You can find example MPI program from Wikipedia: https://en.wikipedia.org/wiki/Message_Passing_Interface#Example_program

First, you will need to compile the program:

module load openmpi
mpicc wiki_mpi_example.c -o foobar.mpi

Example of job requesting four tasks with 1 core for each task:

#!/bin/bash
#
#SBATCH --job-name=foobar_mpi
#SBATCH --output=<mpitest.out>
#SBATCH -c 1                     // CPU's
#SBATCH -n 4                     // tasks per CPU
#SBATCH -t 10:00
#SBATCH --mem-per-cpu=100        // Memory request per core

module load OpenMPI
srun foobar.mpi
MPI Performance options

Following option can be given to srun or sbatch to inform Slurm that multiple nodes are used and job placement is logically contiguous.

#BATCH --contiguous
srun --contiguous <rest of the arguments>

Shared memory OpenMPI

If however, you have command to run on a single instance (task), with 4 cpu's, and use local memory space for communications, it would be Shared Memory OpenMPI job (parameters: -n 1, -c 4). All requested CPU's have to be from the same node and maximum size for the job equals to the number of CPU's sharing the same memory space. Eg. if a node has 24 cores, that would be the maximum size for the job.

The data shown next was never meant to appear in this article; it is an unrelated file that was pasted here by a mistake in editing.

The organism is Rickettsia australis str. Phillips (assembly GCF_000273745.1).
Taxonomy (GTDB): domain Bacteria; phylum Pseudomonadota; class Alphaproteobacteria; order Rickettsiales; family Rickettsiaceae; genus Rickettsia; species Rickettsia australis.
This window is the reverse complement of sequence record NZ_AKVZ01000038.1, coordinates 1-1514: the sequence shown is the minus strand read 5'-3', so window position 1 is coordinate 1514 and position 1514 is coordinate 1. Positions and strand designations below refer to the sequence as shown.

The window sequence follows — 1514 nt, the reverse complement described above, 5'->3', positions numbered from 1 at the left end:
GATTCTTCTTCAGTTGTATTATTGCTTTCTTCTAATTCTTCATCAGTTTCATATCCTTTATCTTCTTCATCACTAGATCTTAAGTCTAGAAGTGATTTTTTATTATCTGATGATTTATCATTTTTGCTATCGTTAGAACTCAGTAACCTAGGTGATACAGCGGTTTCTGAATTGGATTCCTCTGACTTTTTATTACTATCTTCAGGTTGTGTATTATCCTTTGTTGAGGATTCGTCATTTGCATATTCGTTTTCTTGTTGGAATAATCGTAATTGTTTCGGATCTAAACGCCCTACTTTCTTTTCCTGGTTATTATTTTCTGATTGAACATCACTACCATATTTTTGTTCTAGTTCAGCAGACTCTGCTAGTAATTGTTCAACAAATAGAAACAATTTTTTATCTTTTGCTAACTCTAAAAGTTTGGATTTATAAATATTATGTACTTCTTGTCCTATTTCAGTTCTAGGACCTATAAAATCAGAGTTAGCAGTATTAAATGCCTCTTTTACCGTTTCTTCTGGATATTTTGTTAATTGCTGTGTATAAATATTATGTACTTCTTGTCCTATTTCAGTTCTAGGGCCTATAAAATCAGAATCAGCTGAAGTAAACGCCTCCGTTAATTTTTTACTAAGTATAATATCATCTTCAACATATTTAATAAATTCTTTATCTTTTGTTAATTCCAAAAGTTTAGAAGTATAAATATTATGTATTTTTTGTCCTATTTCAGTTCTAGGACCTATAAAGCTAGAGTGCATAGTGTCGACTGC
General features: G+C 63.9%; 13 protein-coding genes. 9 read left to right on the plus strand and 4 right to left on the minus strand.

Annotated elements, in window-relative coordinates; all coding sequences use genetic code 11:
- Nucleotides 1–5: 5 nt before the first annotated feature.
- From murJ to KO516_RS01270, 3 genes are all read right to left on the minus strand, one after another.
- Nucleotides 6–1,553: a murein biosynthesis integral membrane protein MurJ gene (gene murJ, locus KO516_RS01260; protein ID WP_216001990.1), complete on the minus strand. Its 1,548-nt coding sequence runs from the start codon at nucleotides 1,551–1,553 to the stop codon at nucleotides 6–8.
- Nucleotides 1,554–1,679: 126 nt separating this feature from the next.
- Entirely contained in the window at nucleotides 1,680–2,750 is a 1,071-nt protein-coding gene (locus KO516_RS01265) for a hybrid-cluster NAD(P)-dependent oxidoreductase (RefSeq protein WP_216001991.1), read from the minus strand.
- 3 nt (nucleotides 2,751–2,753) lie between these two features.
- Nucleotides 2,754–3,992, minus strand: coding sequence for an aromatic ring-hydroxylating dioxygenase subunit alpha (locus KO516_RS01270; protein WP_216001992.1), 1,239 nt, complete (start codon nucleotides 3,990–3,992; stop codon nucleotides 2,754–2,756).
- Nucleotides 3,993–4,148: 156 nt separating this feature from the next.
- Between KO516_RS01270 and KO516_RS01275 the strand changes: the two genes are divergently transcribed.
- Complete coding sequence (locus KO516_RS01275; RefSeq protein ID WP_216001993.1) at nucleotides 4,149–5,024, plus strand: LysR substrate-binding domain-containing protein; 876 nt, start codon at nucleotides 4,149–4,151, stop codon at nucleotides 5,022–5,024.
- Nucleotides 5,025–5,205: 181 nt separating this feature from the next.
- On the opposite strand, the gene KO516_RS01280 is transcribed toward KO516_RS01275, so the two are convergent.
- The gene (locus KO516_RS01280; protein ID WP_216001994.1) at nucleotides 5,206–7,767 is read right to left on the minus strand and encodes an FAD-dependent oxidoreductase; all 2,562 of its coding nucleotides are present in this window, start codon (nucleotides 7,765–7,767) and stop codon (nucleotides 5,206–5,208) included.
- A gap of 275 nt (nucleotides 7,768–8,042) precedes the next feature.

First, you would need to compile the program:

gcc -fopenmp wiki_omp_example.c -o fobar.omp

 OpenMPI example requesting one task and 4 cpus for the task:

#!/bin/bash
#
#SBATCH --job-name=foobar_omp
#SBATCH -o foobar-omp.out
#
#SBATCH -n 1
#SBATCH -c 4
#SBATCH -t 10:00
#SBATCH --mem-per-cpu=100

export OMP_NUM_THREADS=$SLURM_CPUS_PER_TASK
./foobar.omp

MPI - Consumable resources

Below are some of the most common options to specify when submitting MPI job.

Job Wall Time limit:

#SBATCH -t <Wall Time limit>

Number of Tasks in the MPI job:

#SBATCH -n <number of tasks>

Job CPU count equals to the cores:

#SBATCH -c <Number of CPU's per task>